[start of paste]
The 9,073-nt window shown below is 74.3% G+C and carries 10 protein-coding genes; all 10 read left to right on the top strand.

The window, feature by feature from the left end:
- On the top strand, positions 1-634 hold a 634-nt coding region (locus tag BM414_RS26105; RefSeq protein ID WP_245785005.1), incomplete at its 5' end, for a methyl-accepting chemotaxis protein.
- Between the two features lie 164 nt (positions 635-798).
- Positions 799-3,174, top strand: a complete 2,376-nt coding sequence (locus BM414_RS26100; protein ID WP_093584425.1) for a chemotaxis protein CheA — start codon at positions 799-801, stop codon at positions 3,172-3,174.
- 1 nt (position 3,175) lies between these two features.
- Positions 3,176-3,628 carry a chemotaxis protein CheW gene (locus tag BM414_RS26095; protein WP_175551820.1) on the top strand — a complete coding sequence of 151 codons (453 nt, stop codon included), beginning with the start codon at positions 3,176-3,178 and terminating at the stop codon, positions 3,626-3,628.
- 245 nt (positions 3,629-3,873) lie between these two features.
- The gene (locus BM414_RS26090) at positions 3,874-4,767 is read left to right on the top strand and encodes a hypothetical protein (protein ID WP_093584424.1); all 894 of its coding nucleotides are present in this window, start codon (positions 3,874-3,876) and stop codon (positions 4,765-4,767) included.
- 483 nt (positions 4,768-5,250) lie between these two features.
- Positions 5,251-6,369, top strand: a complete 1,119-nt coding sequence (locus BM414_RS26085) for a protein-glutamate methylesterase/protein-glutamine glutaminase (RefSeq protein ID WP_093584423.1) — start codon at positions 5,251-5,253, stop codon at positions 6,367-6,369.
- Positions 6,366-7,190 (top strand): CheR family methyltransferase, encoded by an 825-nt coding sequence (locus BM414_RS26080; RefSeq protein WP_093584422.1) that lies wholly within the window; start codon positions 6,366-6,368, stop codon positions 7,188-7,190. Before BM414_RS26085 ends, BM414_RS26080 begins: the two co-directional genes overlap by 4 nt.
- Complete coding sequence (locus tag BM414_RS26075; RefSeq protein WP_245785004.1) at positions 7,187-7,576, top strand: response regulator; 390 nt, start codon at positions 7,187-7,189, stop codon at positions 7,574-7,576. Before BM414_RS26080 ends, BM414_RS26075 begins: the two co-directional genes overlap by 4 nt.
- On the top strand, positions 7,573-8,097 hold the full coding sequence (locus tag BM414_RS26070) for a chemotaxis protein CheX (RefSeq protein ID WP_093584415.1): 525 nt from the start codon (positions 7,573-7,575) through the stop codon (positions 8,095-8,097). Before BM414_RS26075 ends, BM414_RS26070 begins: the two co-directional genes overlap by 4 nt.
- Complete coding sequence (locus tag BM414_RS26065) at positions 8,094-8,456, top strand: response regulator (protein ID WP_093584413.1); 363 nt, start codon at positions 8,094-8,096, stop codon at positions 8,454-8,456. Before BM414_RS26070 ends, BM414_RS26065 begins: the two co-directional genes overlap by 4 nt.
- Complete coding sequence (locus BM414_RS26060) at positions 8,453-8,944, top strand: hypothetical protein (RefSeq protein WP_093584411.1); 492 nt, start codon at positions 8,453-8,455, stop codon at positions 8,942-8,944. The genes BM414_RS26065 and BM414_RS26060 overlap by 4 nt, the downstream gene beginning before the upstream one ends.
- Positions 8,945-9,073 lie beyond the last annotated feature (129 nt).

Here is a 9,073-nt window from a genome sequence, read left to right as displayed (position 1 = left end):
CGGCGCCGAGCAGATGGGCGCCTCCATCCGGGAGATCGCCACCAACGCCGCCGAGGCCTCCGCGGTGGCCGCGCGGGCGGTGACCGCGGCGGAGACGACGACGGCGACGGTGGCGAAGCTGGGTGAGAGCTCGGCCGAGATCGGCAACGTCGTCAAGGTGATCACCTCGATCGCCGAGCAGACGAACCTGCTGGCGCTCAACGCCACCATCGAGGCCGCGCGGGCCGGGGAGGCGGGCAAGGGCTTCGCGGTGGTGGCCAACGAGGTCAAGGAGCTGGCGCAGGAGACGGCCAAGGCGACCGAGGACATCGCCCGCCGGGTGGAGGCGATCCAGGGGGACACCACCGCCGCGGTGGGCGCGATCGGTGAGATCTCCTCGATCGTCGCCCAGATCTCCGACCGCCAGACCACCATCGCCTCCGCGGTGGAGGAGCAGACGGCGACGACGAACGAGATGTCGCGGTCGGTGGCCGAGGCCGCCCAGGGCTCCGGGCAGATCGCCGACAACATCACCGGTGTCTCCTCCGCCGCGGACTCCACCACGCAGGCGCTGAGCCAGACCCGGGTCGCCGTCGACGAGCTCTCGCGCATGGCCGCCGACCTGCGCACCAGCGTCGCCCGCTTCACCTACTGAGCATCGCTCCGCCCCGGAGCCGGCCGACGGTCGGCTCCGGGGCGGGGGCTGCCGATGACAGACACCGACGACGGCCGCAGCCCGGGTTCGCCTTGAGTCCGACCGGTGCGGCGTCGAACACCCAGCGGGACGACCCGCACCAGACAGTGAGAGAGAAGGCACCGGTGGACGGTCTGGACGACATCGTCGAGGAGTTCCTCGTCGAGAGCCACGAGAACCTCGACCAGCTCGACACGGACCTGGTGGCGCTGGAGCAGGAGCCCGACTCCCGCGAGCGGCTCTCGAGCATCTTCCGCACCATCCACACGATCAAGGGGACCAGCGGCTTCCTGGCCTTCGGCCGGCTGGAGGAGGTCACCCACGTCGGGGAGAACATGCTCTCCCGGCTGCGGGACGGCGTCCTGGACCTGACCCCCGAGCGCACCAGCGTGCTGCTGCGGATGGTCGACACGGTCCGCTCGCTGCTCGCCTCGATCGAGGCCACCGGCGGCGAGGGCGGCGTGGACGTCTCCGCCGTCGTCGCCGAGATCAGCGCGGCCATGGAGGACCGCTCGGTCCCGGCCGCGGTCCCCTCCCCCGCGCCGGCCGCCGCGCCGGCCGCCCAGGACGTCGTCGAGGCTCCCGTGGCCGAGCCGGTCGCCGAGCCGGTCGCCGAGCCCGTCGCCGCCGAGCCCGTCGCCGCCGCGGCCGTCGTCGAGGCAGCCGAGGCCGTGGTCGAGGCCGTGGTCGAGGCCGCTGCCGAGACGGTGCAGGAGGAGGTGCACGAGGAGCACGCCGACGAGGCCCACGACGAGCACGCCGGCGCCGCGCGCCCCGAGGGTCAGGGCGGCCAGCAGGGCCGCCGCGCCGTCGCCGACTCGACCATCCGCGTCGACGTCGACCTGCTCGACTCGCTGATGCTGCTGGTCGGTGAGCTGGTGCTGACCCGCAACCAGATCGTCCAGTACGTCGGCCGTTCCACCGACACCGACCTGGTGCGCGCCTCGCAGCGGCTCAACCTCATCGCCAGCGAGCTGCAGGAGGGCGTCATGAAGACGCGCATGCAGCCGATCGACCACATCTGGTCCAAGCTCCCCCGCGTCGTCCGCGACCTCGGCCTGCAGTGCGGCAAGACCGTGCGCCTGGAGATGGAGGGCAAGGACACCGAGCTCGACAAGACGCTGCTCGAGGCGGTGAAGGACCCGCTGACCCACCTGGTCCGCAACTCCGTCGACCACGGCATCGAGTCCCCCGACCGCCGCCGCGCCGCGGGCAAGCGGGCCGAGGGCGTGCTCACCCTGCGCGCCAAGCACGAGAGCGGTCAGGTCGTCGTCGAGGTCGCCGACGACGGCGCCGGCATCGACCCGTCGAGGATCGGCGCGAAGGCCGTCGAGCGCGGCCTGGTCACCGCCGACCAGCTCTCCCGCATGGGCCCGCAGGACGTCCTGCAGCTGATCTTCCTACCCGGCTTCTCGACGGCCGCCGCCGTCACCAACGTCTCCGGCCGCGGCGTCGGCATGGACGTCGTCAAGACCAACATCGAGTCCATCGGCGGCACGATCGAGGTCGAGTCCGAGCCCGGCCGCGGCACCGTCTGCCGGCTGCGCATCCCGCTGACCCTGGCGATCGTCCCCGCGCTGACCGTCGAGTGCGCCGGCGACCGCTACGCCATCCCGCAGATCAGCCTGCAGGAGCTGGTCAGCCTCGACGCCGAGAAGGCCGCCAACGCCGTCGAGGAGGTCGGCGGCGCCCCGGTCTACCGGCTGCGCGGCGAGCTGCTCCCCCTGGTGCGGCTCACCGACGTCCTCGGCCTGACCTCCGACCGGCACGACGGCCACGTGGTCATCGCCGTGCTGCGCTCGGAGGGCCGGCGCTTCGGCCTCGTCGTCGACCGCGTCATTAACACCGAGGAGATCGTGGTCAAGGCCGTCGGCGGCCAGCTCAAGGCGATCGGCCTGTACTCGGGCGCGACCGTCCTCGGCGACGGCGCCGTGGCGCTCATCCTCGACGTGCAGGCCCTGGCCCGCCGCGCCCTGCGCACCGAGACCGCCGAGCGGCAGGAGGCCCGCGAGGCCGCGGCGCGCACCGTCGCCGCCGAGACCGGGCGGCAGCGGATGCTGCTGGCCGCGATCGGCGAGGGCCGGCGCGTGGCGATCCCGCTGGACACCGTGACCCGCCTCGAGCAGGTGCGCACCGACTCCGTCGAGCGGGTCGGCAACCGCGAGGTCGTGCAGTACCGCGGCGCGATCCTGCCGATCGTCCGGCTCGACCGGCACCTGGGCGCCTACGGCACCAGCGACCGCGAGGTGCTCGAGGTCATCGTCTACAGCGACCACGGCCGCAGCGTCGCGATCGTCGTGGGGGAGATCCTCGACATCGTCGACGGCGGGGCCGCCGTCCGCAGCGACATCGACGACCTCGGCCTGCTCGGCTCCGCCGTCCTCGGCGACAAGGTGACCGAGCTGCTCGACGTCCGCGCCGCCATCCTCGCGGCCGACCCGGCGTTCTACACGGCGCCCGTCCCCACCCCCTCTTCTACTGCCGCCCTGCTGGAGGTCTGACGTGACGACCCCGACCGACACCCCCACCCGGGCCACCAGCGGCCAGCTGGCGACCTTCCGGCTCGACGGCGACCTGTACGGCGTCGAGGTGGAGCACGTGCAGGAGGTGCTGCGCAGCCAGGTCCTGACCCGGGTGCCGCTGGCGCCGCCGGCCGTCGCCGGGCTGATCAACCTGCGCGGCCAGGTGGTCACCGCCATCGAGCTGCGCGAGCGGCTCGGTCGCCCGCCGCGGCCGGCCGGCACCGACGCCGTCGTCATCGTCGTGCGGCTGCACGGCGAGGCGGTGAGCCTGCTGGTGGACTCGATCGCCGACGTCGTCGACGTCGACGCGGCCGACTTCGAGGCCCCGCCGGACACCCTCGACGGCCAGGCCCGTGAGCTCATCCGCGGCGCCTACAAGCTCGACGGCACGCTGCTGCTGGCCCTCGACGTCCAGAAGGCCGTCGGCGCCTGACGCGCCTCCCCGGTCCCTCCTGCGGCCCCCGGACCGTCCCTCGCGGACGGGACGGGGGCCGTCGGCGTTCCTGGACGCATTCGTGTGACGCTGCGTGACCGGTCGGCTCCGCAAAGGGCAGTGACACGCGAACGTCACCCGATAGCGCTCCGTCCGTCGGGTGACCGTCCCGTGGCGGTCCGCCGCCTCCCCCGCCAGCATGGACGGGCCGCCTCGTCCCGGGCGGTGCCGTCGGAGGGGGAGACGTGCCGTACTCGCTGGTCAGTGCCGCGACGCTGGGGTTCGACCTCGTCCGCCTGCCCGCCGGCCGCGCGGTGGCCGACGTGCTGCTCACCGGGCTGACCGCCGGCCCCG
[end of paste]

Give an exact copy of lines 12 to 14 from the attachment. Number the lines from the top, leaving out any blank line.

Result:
- Positions 6,366-7,190 (top strand): CheR family methyltransferase, encoded by an 825-nt coding sequence (locus BM414_RS26080; RefSeq protein WP_093584422.1) that lies wholly within the window; start codon positions 6,366-6,368, stop codon positions 7,188-7,190. Before BM414_RS26085 ends, BM414_RS26080 begins: the two co-directional genes overlap by 4 nt.
- Complete coding sequence (locus tag BM414_RS26075; RefSeq protein WP_245785004.1) at positions 7,187-7,576, top strand: response regulator; 390 nt, start codon at positions 7,187-7,189, stop codon at positions 7,574-7,576. Before BM414_RS26080 ends, BM414_RS26075 begins: the two co-directional genes overlap by 4 nt.
- On the top strand, positions 7,573-8,097 hold the full coding sequence (locus tag BM414_RS26070) for a chemotaxis protein CheX (RefSeq protein ID WP_093584415.1): 525 nt from the start codon (positions 7,573-7,575) through the stop codon (positions 8,095-8,097). Before BM414_RS26075 ends, BM414_RS26070 begins: the two co-directional genes overlap by 4 nt.